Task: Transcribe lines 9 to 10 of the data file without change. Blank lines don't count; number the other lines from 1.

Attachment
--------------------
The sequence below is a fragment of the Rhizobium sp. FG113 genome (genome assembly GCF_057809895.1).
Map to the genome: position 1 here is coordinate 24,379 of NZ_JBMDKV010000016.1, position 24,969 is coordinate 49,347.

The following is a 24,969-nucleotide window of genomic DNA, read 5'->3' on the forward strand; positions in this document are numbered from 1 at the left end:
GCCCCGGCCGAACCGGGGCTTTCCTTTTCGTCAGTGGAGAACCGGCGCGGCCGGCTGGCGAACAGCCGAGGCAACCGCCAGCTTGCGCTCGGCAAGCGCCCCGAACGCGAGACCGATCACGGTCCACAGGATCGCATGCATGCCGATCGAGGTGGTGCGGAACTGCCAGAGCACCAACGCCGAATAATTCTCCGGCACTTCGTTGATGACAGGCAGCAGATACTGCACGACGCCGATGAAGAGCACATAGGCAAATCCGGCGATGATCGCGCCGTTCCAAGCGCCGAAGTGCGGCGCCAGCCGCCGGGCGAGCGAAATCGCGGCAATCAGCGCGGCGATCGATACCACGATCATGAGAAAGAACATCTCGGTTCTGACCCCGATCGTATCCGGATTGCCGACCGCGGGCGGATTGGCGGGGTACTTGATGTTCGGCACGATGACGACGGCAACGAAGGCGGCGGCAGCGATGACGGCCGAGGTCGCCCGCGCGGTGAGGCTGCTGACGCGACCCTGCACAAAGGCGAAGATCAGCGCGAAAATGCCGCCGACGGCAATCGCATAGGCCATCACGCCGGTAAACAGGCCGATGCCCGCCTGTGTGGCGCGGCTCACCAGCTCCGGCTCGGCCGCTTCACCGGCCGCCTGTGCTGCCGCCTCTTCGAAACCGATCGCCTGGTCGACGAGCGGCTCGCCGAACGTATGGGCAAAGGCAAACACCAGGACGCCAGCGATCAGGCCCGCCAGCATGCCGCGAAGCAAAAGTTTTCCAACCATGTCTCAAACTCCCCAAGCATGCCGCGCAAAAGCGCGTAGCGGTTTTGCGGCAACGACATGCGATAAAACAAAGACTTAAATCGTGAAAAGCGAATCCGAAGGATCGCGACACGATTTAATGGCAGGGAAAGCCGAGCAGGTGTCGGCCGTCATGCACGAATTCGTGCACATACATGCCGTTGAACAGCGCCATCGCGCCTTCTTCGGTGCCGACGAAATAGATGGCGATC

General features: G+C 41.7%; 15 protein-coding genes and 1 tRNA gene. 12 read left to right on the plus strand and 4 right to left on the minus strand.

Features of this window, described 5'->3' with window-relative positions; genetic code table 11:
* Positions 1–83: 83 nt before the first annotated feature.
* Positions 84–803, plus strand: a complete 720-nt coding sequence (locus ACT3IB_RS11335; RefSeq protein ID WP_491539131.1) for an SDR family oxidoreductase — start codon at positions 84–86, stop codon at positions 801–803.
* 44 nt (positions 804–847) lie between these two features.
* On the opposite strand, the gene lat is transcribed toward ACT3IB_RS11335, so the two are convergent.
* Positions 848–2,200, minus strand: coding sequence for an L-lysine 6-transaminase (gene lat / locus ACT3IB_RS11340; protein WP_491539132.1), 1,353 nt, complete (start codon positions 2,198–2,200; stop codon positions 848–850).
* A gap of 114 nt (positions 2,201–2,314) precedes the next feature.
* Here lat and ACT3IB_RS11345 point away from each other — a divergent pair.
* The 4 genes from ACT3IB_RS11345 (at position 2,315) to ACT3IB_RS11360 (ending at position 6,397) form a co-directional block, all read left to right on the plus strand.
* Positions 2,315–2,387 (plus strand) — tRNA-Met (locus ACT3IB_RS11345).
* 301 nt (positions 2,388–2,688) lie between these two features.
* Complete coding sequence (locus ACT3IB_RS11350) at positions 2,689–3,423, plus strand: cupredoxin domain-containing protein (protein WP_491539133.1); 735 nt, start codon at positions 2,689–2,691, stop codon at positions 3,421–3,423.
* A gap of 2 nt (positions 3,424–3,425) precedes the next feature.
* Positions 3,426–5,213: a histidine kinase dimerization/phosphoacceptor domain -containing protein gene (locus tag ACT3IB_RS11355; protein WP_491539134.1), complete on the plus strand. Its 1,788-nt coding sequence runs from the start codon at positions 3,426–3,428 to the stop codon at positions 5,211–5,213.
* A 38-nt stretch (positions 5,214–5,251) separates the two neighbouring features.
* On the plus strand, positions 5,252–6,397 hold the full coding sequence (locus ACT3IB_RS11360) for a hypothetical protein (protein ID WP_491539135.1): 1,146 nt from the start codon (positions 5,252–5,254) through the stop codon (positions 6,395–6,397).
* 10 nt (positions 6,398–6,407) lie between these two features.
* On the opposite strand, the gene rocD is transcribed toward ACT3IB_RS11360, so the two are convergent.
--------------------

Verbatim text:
* 44 nt (positions 804–847) lie between these two features.
* On the opposite strand, the gene lat is transcribed toward ACT3IB_RS11335, so the two are convergent.